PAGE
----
A New York City detective, traveling by train between New York and Baltimore, tries to foil an on-board plot to assassinate President-elect Abraham Lincoln before he reaches Baltimore to give a major pre-Inauguration speech in 1861.
Crude and uncivilized backwoods trapper Jed Cooper and his two partners sign up as scouts in a remote Oregon army fort, manned chiefly by untrained rookie soldiers. Jed, flirting with the ... See full summary »
Outlaw Clint Hollister escapes from jail with the help of Marshal Jake Wade, because once Clint did the same for him. Jake left Clint just after, but Clint finds him back and forces Jake to... See full summary »
Lance Poole, an Indian who won a Medal of Honor fighting at Gettysburg, returns to his tribal lands intent on peaceful cattle ranching. But white sheep farmers want his fertile grass range and manage to turn the ostensibly civilized white population against the tribes, with tragic results. Written by
Jim Beaver <email@example.com>
After an unsuccessful May 1950 press preview, MGM shelved the film. The grim movie was superbly made, but its uncompromising, downbeat story seemed to spell box-office disaster. After the release of the more mainstream Broken Arrow (1950) the following fall, it did get some bottom-of-the-bill bookings in neighborhood grindhouses but did little business and has remained little seen. See more »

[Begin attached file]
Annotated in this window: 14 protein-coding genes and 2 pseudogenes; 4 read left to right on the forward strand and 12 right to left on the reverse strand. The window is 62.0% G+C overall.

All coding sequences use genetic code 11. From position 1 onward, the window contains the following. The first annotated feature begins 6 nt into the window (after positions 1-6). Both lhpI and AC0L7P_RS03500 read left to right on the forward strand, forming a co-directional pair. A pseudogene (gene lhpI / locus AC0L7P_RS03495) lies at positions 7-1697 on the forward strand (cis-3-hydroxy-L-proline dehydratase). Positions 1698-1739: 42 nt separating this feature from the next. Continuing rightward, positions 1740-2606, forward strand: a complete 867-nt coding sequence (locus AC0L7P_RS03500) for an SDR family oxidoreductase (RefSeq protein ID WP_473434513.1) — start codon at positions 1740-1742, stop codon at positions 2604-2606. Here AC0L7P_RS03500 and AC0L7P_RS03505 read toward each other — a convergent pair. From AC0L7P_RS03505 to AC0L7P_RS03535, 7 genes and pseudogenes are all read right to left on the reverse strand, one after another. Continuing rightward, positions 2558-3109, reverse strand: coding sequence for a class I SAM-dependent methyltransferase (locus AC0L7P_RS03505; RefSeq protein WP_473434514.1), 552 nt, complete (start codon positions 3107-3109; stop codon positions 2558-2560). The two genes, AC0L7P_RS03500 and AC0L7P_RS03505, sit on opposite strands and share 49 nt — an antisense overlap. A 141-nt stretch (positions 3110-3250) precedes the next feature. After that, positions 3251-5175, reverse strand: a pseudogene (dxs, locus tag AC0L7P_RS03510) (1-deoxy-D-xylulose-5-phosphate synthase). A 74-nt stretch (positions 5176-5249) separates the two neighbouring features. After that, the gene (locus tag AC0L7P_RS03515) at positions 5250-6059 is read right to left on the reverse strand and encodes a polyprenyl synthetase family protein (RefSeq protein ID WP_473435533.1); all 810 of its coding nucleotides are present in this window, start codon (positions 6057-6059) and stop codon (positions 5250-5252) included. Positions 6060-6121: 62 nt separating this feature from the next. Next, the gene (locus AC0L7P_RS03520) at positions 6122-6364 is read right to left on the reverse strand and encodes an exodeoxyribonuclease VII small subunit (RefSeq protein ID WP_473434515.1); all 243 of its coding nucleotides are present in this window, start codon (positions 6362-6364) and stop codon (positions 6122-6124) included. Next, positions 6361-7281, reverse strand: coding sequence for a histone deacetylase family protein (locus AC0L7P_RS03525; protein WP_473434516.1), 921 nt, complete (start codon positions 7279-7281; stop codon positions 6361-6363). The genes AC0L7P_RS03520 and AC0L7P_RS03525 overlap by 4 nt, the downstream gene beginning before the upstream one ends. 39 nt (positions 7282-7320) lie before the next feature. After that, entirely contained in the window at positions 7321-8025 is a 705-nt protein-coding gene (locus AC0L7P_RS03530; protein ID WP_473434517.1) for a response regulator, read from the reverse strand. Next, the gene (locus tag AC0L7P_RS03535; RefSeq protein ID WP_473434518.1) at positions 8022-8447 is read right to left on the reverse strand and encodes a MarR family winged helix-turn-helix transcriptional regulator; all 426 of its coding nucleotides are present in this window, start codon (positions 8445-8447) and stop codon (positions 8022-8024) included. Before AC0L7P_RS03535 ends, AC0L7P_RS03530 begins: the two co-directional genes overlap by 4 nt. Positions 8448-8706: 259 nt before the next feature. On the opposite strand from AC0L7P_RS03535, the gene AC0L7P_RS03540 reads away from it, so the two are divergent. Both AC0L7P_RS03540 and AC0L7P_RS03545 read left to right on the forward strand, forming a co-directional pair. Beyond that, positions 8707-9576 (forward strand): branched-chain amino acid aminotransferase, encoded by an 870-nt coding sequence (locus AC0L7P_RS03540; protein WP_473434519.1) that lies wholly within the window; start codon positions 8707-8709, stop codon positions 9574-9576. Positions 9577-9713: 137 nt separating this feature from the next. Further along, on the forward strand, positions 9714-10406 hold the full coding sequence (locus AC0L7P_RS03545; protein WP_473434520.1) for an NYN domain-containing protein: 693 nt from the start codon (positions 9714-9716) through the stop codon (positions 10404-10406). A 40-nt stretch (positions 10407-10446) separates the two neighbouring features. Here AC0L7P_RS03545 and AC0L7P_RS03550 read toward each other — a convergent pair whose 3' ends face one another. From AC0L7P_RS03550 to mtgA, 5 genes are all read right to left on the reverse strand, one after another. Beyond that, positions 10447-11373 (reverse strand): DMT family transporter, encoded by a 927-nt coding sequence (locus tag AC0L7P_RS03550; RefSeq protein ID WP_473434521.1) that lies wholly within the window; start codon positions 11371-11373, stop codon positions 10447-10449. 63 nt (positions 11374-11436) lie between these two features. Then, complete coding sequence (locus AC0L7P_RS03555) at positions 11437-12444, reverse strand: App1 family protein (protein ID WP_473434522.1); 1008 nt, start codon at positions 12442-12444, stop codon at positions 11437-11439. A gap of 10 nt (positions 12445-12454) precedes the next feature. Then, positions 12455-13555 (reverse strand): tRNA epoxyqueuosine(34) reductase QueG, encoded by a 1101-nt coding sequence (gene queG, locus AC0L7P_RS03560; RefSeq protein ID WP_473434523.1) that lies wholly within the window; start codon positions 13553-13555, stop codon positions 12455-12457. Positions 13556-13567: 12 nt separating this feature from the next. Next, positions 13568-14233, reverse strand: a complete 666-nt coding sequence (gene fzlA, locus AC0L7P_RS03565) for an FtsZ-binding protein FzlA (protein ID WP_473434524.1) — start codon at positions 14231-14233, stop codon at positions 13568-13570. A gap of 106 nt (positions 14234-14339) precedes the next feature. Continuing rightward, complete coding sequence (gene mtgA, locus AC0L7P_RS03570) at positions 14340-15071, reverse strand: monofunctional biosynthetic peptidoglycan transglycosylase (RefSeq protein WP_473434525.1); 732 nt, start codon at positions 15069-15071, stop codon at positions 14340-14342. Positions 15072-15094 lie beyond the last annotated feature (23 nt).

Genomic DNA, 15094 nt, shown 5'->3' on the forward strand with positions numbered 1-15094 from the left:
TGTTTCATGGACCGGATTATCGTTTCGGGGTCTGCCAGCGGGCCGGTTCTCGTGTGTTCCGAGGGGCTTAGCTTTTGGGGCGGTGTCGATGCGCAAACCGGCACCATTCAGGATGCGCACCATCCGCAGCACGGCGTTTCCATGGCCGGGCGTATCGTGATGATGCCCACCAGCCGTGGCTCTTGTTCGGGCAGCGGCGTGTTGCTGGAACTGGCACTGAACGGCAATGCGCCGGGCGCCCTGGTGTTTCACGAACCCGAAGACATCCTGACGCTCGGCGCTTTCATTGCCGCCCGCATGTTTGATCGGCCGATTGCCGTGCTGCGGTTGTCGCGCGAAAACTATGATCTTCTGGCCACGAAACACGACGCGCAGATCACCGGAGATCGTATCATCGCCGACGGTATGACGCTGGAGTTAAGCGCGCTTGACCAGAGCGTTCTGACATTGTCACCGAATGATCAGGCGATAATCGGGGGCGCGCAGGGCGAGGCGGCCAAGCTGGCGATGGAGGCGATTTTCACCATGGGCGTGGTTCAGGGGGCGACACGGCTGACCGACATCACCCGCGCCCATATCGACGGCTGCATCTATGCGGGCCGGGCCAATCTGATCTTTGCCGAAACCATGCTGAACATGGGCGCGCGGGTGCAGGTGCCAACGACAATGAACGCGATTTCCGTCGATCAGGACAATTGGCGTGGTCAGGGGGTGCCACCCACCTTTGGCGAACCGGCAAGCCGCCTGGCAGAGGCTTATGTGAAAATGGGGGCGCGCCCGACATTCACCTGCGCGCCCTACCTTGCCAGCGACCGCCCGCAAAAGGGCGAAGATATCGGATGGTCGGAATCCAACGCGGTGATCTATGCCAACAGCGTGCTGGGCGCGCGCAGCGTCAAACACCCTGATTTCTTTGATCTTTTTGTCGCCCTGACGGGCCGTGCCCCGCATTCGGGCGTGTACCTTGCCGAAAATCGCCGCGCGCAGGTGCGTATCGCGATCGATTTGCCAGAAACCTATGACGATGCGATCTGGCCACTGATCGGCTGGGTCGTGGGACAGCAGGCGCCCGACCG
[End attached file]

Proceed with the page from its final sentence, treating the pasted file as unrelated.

I send you my father to the Land of the Great Mystery. May you ride with him on the North Wind.
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In Wyoming, Native American Indian and Civil War hero Robert Taylor (as Broken Lance Poole) faces discrimination. When his father appears ready for the "happy hunting ground," Mr. Taylor can't get a doctor because he's an "Injun". White lawyer Louis Calhern (as Verne Coolan) wants to take away the land Taylor inherits. Taylor hires female attorney Paula Raymond (as Orrie Masters) to help and they are mutually attracted. Taylor learns that, as an Indian, he is not a United States citizen and has no right to his own land. Sheepherding homesteader Marshall Thompson (as Rod MacDougall) moves in, and the conflict gets violent...
"Devil's Doorway" opens with some serious reservations about Taylor's portrayal of a Native American. It doesn't help that his make-up shades up inconsistently in different scenes. But, after about thirty minutes, when he's in full "red-skin" dress, Taylor creates an appealing and believable character. Taylor's stoic mid-life screen persona matches the role perfectly, and he responds with one of his best performances. Also lifting this film from the doldrums is director Anthony Mann, who gets photographer John Alton under your skin with some beautifully framed and staged scenes. The "pro-Indian" theme was not new, but had become rare.
******* Devil's Doorway (9/15/50) Anthony Mann ~ Robert Taylor, Paula Raymond, Louis Calhern, Marshall Thompson
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